The disclosure generally relates to an electronic device, which is a portable electronic device in the embodiments described herein. Examples of portable electronic devices include mobile, or handheld, wireless communication devices such as pagers, cellular phones, cellular smart-phones, wireless organizers, personal digital assistants, wirelessly enabled notebook computers, and so forth. The portable electronic device may also be a portable electronic device without wireless communication capabilities, such as a handheld electronic game device, digital photograph album, digital camera, or other device.

A block diagram of an example of a portable electronic device 100 is shown in FIG. 1. The portable electronic device 100 includes multiple components, such as a processor 102 that controls the overall operation of the portable electronic device 100. Communication functions, including data and voice communications, are performed through a communication subsystem 104. Data received by the portable electronic device 100 is decompressed and decrypted by a decoder 106. The communication subsystem 104 receives messages from and sends messages to a wireless network 150. The wireless network 150 may be any type of wireless network, including, but not limited to, data wireless networks, voice wireless networks, and networks that support both voice and data communications. A power source 142, such as one or more rechargeable batteries or a port to an external power supply, powers the portable electronic device 100.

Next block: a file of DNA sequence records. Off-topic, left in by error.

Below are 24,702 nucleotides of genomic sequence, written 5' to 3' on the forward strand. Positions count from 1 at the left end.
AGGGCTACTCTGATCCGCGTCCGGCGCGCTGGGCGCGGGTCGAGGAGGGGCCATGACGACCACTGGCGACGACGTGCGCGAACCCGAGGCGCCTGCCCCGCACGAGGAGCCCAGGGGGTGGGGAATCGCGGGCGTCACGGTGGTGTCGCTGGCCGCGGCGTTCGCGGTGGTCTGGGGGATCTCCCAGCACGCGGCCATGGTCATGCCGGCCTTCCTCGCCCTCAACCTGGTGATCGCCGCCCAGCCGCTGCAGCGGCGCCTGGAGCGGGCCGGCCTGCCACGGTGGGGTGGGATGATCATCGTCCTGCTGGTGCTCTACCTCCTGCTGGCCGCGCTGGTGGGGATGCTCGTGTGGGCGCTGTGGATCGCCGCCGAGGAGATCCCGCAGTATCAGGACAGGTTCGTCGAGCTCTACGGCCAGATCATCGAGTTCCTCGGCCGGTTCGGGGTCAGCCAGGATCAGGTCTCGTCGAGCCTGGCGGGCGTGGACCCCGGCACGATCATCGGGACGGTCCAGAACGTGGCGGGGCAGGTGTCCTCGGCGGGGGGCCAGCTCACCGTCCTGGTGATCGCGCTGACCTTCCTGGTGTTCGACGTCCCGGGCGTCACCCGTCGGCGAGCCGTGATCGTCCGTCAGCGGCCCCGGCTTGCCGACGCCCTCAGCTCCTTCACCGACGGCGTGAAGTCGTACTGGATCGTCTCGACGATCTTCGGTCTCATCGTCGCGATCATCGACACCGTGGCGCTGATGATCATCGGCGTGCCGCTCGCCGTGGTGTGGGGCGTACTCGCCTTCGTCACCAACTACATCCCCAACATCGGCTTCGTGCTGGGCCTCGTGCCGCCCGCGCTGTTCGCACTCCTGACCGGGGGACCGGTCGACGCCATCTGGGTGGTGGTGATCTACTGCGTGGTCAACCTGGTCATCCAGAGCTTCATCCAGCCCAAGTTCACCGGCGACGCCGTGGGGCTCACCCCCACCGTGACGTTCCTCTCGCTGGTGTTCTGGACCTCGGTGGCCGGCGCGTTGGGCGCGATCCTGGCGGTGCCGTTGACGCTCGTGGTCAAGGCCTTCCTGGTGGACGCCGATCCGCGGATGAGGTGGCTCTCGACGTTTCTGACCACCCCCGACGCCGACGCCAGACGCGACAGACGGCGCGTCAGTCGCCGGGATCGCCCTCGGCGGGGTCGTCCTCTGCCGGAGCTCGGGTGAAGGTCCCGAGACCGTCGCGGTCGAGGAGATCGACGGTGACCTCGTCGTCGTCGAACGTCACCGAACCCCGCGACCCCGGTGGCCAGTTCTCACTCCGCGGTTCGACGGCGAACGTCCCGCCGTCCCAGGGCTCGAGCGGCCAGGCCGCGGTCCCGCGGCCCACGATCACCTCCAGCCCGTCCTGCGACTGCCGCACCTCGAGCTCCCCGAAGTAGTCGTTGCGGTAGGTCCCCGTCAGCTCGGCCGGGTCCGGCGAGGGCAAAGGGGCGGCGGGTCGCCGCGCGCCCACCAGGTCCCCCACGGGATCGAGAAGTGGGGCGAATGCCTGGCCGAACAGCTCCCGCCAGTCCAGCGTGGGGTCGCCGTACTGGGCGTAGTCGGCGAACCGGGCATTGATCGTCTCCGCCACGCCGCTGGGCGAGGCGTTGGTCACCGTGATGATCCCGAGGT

The processor 102 interacts with other components, such as Random Access Memory (RAM) 108, memory 110, a display 112 with a touch-sensitive overlay 114 operably coupled to an electronic controller 116 that together comprise a touch-sensitive display 118, an auxiliary input/output (I/O) subsystem 124, a data port 126, a speaker 128, a microphone 130, short-range communications 132, and other device subsystems 134. User-interaction with a graphical user interface is performed through the touch-sensitive overlay 114. The processor 102 interacts with the touch-sensitive overlay 114 via the electronic controller 116. Information, such as text, characters, symbols, images, icons, and other items that may be displayed or rendered on a portable electronic device, is displayed on the touch-sensitive display 118 via the processor 102. The processor 102 may interact with an accelerometer 136 that may be utilized to detect direction of gravitational forces or gravity-induced reaction forces. Optionally, the processor 102 may interact with one or more actuators 120 and/or one or more force sensors 122.